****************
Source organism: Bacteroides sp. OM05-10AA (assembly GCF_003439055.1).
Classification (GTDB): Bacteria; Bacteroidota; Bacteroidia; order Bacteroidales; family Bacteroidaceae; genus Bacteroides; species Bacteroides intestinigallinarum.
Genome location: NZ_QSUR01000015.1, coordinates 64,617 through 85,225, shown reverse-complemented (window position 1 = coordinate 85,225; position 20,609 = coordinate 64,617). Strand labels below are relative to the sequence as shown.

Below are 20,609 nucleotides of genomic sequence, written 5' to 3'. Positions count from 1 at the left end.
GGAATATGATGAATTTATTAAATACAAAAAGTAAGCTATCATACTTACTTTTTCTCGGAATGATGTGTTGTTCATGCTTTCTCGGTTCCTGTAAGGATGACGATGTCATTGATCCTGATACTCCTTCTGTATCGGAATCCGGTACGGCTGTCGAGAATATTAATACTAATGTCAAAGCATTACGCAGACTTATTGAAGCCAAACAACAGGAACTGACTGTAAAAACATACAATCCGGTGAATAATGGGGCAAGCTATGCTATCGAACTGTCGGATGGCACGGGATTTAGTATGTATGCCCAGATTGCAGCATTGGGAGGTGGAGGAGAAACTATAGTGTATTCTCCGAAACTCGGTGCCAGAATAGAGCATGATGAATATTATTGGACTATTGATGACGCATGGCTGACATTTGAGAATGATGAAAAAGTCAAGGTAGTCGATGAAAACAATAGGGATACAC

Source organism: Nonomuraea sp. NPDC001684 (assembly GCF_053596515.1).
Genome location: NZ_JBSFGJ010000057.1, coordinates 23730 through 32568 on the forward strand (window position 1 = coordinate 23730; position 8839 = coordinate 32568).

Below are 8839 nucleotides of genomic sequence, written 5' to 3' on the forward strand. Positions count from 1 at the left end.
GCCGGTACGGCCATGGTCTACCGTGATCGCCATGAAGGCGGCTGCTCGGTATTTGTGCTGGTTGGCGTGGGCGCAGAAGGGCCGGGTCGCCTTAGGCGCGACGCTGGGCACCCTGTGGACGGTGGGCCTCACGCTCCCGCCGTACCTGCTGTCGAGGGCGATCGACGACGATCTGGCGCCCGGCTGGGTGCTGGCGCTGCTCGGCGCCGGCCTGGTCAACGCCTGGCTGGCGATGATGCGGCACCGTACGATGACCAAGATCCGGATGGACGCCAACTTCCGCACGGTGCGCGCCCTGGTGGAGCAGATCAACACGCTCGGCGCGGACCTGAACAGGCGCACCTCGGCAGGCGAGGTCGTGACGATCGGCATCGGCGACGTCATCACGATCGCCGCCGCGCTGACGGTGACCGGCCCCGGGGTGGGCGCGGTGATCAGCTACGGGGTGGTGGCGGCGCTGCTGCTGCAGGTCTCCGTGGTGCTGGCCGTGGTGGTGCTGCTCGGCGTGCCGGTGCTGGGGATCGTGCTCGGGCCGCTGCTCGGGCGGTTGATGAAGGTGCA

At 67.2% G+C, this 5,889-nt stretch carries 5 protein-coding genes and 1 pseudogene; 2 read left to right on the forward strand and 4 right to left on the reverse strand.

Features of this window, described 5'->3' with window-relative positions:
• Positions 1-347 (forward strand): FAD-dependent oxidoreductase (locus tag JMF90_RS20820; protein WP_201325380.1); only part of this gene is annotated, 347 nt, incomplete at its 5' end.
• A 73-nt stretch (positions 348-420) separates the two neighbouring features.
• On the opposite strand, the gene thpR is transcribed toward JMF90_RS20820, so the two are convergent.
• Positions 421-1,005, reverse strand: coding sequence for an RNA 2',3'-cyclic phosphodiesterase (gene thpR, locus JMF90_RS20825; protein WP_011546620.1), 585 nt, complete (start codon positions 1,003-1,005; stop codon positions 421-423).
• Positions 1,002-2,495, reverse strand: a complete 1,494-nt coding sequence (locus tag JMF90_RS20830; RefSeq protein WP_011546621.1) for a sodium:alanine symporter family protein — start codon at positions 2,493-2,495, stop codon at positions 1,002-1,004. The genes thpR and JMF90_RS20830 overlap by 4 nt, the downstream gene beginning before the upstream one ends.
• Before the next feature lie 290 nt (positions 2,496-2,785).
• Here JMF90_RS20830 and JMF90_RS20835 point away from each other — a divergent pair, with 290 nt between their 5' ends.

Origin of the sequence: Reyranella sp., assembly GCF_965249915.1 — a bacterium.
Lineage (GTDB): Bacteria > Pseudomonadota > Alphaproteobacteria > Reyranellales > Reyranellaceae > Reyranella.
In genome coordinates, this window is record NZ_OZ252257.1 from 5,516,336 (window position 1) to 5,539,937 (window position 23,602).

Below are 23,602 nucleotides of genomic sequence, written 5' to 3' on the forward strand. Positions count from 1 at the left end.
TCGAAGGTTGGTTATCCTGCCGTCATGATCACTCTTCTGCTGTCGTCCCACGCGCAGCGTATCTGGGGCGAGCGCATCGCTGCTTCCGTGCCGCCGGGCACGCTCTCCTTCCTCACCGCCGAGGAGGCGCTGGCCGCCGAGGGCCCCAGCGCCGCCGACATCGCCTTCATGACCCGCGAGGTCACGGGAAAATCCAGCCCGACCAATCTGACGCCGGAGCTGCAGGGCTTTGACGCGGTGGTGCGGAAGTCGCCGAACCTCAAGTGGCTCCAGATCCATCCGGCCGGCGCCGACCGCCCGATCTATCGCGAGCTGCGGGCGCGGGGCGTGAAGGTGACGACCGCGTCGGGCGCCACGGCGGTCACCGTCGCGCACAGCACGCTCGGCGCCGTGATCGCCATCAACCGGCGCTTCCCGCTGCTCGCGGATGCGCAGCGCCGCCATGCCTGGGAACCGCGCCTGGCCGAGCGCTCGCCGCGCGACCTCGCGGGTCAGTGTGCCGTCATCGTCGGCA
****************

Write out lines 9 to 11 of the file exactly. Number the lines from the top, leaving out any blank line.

GCCGGTACGGCCATGGTCTACCGTGATCGCCATGAAGGCGGCTGCTCGGTATTTGTGCTGGTTGGCGTGGGCGCAGAAGGGCCGGGTCGCCTTAGGCGCGACGCTGGGCACCCTGTGGACGGTGGGCCTCACGCTCCCGCCGTACCTGCTGTCGAGGGCGATCGACGACGATCTGGCGCCCGGCTGGGTGCTGGCGCTGCTCGGCGCCGGCCTGGTCAACGCCTGGCTGGCGATGATGCGGCACCGTACGATGACCAAGATCCGGATGGACGCCAACTTCCGCACGGTGCGCGCCCTGGTGGAGCAGATCAACACGCTCGGCGCGGACCTGAACAGGCGCACCTCGGCAGGCGAGGTCGTGACGATCGGCATCGGCGACGTCATCACGATCGCCGCCGCGCTGACGGTGACCGGCCCCGGGGTGGGCGCGGTGATCAGCTACGGGGTGGTGGCGGCGCTGCTGCTGCAGGTCTCCGTGGTGCTGGCCGTGGTGGTGCTGCTCGGCGTGCCGGTGCTGGGGATCGTGCTCGGGCCGCTGCTCGGGCGGTTGATGAAGGTGCA

At 67.2% G+C, this 5,889-nt stretch carries 5 protein-coding genes and 1 pseudogene; 2 read left to right on the forward strand and 4 right to left on the reverse strand.

Features of this window, described 5'->3' with window-relative positions: